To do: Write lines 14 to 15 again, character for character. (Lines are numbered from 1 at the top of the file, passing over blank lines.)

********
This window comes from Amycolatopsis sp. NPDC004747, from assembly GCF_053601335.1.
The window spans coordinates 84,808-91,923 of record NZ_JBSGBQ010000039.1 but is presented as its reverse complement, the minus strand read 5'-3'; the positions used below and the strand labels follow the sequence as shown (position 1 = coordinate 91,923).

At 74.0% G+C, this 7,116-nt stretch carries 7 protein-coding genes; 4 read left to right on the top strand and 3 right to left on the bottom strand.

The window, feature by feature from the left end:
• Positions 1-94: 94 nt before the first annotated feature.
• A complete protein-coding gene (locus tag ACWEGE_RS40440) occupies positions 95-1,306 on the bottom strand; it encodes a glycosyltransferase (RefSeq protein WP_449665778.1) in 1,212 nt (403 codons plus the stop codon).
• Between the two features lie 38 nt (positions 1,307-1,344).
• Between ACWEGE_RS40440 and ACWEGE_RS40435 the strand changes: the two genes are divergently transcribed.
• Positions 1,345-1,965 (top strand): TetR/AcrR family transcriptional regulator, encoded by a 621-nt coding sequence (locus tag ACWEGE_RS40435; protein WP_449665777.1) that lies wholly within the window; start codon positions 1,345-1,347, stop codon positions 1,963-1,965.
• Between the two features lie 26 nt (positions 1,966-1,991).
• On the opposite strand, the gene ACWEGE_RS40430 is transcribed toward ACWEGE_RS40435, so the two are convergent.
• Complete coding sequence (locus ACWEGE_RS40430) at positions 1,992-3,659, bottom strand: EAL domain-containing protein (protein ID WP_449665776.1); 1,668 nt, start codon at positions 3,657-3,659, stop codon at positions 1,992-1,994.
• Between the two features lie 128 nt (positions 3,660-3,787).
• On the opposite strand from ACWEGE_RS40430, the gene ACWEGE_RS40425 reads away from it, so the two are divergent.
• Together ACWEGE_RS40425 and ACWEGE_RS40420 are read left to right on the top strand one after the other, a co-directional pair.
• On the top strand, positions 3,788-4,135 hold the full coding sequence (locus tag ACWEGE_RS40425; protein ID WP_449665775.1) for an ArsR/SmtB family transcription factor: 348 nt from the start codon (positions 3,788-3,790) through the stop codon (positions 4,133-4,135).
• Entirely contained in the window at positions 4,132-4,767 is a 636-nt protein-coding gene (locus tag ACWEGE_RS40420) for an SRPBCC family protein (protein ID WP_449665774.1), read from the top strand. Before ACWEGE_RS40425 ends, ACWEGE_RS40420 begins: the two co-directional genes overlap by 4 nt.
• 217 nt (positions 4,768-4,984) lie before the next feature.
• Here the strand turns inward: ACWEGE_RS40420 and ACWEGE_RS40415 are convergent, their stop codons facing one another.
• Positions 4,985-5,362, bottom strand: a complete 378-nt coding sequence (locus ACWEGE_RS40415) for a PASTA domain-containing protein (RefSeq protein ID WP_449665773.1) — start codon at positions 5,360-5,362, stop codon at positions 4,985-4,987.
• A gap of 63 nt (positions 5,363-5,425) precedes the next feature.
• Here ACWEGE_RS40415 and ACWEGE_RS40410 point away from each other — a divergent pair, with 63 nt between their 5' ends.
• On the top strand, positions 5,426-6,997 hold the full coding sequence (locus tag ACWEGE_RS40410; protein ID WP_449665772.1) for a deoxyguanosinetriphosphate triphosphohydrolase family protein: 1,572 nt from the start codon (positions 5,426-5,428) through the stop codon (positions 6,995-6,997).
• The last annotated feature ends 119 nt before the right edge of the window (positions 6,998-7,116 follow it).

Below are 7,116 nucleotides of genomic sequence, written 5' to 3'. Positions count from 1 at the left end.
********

• On the opposite strand from ACWEGE_RS40430, the gene ACWEGE_RS40425 reads away from it, so the two are divergent.
• Together ACWEGE_RS40425 and ACWEGE_RS40420 are read left to right on the top strand one after the other, a co-directional pair.